SB 357 is considered by proponents and opponents as a possible forerunner to legalizing prostitution in California. “I buy into the belief that this was the first step with the end result of wanting to have full decriminalization of prostitution,” said Powers. Burt adds there is “a lot of money out there to advocate for legalization by professional lobbyists.”
Gov. Gavin Newsom signed the bill after some delay, pushed by its author, Democratic Sen. Scott Wiener of San Francisco. Weiner argued that laws are used to harass marginalized people, and the bill’s passage would lead to less discrimination from police, protecting the LGBTQ and transgender community. It was sold as the “Safer Streets For All Act” by Wiener, as well as his supporters, including the ACLU, sex workers and CAST.
Weiner’s office acknowledged they received Times of San Diego’s request regarding the alleged unintended consequences of his legislation. So far they have not responded.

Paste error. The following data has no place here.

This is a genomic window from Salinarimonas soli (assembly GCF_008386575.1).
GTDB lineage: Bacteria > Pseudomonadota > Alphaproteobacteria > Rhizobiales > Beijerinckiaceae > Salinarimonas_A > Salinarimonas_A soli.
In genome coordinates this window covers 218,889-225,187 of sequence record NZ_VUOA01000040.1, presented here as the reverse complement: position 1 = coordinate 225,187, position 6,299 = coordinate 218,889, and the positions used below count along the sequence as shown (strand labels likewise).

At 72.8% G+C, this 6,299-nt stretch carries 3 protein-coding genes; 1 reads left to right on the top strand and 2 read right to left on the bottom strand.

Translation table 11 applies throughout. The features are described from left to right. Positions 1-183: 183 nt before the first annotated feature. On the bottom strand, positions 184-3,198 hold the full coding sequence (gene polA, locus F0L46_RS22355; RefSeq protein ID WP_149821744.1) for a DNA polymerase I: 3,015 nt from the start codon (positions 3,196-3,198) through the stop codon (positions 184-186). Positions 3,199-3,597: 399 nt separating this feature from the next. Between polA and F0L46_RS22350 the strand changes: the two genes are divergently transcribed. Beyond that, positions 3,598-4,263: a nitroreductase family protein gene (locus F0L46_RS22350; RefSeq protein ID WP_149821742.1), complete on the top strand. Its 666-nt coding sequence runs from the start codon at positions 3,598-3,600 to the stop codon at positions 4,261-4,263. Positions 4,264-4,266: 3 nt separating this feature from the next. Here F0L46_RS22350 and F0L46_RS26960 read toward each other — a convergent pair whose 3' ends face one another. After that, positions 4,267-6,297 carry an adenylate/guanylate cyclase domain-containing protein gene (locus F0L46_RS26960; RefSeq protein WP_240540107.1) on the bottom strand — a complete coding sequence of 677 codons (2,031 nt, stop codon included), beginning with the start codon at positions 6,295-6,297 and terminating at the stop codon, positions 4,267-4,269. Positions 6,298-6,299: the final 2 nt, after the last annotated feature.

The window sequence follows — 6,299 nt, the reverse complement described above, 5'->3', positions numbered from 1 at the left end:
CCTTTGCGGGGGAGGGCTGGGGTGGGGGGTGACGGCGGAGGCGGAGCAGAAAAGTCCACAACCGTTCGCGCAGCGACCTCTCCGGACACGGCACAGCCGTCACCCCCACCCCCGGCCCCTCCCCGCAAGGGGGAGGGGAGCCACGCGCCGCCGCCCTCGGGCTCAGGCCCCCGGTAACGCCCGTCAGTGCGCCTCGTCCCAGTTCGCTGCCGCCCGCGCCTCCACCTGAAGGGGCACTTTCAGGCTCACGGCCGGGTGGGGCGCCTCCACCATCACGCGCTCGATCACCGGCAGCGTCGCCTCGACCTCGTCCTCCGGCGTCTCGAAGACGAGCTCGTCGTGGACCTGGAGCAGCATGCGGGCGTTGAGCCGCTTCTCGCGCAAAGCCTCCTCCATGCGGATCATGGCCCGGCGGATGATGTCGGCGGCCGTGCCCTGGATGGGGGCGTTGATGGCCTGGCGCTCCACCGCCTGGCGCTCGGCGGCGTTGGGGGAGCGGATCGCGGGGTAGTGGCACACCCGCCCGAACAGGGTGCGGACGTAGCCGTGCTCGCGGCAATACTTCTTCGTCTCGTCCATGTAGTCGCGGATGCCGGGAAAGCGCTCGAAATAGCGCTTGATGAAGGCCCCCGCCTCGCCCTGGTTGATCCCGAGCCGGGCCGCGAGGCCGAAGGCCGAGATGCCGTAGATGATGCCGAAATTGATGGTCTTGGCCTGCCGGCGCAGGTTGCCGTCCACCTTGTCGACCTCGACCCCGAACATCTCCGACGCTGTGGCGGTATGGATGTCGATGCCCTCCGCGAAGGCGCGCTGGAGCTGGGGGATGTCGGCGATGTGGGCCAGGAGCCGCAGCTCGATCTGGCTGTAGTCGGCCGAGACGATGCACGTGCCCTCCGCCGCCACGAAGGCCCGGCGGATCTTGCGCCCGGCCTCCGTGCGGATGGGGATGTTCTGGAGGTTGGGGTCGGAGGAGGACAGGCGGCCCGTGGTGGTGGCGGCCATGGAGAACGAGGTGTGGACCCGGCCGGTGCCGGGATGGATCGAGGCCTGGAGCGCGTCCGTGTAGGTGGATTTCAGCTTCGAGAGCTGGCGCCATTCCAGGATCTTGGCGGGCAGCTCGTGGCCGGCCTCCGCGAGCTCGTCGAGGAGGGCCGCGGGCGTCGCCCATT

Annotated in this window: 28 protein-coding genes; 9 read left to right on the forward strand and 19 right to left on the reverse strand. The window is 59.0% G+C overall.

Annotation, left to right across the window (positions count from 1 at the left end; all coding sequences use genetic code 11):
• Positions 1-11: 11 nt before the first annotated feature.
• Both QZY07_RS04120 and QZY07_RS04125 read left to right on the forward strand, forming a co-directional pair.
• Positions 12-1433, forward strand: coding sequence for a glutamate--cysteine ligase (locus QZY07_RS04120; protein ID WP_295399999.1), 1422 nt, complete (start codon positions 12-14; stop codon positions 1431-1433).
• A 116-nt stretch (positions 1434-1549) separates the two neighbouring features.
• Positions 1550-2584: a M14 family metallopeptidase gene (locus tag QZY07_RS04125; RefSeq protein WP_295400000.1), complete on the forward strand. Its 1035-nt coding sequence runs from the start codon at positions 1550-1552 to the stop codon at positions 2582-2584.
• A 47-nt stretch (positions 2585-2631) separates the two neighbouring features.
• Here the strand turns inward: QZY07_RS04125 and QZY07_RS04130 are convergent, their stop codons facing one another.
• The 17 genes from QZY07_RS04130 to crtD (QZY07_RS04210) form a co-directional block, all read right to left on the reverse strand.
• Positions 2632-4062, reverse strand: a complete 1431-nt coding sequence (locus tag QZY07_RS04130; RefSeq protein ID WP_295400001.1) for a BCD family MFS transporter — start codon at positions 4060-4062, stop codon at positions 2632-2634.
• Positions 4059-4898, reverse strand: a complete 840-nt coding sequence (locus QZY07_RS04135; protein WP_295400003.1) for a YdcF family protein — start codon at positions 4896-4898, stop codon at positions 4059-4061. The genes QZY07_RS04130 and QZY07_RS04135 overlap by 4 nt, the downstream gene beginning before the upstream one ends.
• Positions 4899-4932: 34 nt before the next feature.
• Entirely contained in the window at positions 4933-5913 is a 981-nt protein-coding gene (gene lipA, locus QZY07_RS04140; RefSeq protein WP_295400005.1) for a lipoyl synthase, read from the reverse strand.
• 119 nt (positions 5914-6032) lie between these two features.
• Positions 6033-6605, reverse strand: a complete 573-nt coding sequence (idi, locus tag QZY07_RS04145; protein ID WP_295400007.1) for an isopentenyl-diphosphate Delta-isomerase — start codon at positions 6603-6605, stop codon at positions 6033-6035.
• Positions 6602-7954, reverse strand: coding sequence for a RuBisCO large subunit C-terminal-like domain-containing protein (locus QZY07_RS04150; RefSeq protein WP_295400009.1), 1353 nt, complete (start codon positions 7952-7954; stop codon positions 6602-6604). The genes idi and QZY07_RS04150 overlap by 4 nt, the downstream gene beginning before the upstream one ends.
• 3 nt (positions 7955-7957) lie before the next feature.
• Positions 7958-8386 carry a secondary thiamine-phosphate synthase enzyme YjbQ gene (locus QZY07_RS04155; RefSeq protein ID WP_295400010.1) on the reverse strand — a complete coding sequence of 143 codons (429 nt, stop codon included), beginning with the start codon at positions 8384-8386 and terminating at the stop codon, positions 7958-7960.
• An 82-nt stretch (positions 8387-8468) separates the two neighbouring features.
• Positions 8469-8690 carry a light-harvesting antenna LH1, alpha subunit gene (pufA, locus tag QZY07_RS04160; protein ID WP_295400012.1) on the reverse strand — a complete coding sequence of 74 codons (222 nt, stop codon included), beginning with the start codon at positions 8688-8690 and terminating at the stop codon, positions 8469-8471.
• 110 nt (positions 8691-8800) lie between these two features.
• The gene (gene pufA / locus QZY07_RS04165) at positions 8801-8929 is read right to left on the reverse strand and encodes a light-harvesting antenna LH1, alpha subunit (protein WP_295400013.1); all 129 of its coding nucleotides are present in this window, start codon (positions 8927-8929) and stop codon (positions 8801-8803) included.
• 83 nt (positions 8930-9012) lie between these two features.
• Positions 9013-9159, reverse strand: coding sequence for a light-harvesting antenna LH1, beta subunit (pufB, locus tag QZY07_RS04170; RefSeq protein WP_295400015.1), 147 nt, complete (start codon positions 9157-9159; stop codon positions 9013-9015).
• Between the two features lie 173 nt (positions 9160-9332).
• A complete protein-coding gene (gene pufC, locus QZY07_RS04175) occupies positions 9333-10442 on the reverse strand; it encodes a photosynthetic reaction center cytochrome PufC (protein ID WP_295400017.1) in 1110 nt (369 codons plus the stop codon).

However, in the runup to the bill’s passage, Weiners office argued that “most criminal penalties for sex workers, loitering laws included, do nothing to stop sex crimes against sex workers and human trafficking. In fact, loitering laws make it harder to identify trafficking victims; trafficking victims are often afraid to come forward in fear of being arrested or incarcerated.”
Powell counters “the point they’re missing is that, unfortunately, what they also did was provide an environment for sex buyers and pimps, to be able to work,”
The “empty the prisons” movement also played a role in the bill’s passage. Years of efforts to remake the state’s penal code in favor of treatment and rehabilitation as opposed to long prison sentences is suspected as the motivation behind the decision of many Democrats to support the legislation.
The perception by many is that the state’s criminal justice system is racist “from top to bottom,” said Burt. “There is a dynamic going on where they don’t want to pass any laws that would increase the number of Black men that are incarcerated” and support legislation to reduce the numbers.